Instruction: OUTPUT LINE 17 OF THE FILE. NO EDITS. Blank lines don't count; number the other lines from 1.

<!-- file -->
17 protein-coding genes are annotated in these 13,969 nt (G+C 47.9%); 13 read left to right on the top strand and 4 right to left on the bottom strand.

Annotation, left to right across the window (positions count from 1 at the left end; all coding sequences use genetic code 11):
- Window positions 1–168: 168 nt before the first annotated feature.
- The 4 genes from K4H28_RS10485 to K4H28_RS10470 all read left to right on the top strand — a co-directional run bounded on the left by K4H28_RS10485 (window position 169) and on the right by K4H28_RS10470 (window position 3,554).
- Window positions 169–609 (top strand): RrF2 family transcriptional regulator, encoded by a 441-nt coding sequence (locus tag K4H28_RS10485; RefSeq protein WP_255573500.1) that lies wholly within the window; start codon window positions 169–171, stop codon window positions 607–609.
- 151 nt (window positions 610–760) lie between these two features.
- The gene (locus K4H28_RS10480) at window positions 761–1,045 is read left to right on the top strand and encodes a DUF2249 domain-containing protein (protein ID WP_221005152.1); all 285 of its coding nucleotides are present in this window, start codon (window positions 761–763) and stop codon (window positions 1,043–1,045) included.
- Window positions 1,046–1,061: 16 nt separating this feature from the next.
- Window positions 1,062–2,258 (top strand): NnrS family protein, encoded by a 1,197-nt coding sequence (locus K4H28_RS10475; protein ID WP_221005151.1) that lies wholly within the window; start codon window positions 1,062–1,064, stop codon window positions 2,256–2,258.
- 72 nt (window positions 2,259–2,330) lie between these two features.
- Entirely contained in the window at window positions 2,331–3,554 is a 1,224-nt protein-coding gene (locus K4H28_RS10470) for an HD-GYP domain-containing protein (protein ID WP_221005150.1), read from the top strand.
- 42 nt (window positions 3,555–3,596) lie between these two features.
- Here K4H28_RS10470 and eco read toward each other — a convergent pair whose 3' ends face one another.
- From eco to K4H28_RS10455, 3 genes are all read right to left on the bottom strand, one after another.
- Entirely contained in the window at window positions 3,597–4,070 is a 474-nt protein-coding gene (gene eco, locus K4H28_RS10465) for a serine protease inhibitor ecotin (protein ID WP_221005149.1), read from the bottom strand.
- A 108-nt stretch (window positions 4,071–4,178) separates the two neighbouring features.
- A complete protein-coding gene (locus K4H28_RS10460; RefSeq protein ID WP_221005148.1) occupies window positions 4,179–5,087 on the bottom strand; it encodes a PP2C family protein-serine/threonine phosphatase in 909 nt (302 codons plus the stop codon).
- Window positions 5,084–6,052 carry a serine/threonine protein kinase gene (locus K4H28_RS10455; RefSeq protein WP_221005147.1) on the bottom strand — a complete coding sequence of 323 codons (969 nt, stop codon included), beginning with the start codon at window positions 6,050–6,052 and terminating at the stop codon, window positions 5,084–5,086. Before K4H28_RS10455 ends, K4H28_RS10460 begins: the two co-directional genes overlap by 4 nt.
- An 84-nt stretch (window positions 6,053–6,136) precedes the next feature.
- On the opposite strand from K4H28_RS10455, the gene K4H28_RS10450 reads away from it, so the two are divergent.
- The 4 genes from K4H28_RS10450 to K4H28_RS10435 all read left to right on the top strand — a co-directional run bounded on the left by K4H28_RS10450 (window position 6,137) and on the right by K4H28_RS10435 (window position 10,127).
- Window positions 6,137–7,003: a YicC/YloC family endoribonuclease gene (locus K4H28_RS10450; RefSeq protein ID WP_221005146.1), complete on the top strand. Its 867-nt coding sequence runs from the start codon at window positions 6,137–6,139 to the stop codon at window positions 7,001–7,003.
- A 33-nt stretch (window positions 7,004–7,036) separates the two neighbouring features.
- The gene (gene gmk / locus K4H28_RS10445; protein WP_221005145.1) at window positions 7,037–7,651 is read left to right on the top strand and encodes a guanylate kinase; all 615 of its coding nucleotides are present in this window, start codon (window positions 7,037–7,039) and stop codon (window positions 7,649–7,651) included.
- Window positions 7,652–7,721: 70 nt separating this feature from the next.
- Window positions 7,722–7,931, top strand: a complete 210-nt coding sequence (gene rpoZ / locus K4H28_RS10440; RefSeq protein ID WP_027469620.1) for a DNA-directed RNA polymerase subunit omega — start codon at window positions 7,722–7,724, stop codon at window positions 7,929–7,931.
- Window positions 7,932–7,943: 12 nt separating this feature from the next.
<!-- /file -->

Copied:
- A complete protein-coding gene (locus K4H28_RS10460; RefSeq protein ID WP_221005148.1) occupies window positions 4,179–5,087 on the bottom strand; it encodes a PP2C family protein-serine/threonine phosphatase in 909 nt (302 codons plus the stop codon).